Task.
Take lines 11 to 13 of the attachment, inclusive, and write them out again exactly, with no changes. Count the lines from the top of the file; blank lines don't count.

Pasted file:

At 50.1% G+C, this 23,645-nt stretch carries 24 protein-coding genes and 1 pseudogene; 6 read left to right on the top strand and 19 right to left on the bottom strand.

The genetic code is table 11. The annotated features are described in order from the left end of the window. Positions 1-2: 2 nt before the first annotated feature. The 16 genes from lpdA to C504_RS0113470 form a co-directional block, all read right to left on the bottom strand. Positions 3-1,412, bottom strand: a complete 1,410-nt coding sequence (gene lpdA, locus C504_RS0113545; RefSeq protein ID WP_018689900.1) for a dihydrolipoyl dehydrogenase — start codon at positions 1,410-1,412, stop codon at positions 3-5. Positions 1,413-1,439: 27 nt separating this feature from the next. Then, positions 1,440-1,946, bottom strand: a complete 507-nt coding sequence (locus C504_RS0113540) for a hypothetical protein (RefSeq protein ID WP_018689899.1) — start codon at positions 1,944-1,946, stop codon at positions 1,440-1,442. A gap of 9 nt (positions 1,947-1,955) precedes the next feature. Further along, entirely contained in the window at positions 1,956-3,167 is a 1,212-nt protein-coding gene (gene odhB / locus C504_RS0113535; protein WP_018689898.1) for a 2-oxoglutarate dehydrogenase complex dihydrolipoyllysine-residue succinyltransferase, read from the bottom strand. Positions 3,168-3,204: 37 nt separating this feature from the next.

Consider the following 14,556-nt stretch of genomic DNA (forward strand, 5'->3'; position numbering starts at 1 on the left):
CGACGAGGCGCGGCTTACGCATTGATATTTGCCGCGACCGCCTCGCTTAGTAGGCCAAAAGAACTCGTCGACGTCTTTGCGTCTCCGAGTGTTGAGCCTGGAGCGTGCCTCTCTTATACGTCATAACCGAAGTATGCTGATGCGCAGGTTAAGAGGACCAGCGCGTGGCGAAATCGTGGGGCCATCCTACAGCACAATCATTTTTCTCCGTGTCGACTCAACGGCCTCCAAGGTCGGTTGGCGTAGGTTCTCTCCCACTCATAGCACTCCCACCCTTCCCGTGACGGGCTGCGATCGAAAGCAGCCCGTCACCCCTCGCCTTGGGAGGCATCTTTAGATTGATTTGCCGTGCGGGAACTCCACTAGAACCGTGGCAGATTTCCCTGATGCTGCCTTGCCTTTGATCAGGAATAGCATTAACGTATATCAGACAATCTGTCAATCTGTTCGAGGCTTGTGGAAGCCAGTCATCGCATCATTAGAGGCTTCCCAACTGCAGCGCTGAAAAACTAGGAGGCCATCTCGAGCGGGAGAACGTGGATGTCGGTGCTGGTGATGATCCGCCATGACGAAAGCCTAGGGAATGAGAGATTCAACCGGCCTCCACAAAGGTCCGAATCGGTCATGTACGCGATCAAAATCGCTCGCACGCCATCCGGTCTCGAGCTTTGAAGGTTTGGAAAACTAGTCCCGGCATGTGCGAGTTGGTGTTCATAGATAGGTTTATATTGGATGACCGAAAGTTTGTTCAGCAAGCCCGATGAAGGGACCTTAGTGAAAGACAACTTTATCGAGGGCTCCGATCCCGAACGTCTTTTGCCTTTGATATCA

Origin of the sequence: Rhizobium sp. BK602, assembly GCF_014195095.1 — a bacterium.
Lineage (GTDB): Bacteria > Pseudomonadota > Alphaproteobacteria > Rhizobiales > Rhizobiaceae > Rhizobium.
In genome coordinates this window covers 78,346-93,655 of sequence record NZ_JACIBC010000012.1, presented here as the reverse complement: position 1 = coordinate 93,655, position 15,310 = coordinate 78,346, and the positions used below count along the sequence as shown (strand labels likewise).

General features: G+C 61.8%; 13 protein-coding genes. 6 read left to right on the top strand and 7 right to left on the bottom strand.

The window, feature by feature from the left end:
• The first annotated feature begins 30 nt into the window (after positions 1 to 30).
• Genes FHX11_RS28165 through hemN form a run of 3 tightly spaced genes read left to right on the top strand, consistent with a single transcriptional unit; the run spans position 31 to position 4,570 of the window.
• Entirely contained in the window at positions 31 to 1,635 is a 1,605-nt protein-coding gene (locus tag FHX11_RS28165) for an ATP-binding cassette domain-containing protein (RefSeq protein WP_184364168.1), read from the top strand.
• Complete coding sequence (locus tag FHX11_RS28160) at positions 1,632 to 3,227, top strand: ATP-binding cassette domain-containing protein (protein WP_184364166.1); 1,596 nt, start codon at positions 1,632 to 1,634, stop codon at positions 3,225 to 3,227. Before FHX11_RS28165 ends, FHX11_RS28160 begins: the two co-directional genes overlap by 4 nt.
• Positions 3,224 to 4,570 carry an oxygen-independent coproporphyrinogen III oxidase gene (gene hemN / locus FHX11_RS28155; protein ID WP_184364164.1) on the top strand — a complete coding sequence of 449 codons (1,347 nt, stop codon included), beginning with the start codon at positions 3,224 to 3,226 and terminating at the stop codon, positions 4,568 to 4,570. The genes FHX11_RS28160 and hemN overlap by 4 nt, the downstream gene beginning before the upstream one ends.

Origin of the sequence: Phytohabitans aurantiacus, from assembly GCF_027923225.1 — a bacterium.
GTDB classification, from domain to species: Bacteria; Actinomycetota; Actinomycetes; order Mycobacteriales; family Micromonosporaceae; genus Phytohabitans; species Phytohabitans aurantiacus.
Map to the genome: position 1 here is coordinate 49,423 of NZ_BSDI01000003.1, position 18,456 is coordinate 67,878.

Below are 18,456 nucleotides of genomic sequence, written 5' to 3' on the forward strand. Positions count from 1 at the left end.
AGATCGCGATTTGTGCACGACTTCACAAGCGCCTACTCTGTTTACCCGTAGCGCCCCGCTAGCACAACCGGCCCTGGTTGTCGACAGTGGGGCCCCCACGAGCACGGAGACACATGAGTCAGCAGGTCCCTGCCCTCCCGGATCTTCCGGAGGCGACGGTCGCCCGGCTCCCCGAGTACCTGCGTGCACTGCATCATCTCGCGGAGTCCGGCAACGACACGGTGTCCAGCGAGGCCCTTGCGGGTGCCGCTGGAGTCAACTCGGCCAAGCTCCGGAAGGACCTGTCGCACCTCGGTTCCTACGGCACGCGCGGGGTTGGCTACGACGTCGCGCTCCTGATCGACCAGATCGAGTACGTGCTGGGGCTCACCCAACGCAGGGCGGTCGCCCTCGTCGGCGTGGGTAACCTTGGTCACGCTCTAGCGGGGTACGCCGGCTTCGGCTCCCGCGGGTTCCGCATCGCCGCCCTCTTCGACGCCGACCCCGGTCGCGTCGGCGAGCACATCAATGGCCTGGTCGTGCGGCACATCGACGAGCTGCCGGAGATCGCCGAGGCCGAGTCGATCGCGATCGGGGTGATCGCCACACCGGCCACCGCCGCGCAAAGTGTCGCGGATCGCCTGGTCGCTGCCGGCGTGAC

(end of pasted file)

• Genes FHX11_RS28165 through hemN form a run of 3 tightly spaced genes read left to right on the top strand, consistent with a single transcriptional unit; the run spans position 31 to position 4,570 of the window.
• Entirely contained in the window at positions 31 to 1,635 is a 1,605-nt protein-coding gene (locus tag FHX11_RS28165) for an ATP-binding cassette domain-containing protein (RefSeq protein WP_184364168.1), read from the top strand.
• Complete coding sequence (locus tag FHX11_RS28160) at positions 1,632 to 3,227, top strand: ATP-binding cassette domain-containing protein (protein WP_184364166.1); 1,596 nt, start codon at positions 1,632 to 1,634, stop codon at positions 3,225 to 3,227. Before FHX11_RS28165 ends, FHX11_RS28160 begins: the two co-directional genes overlap by 4 nt.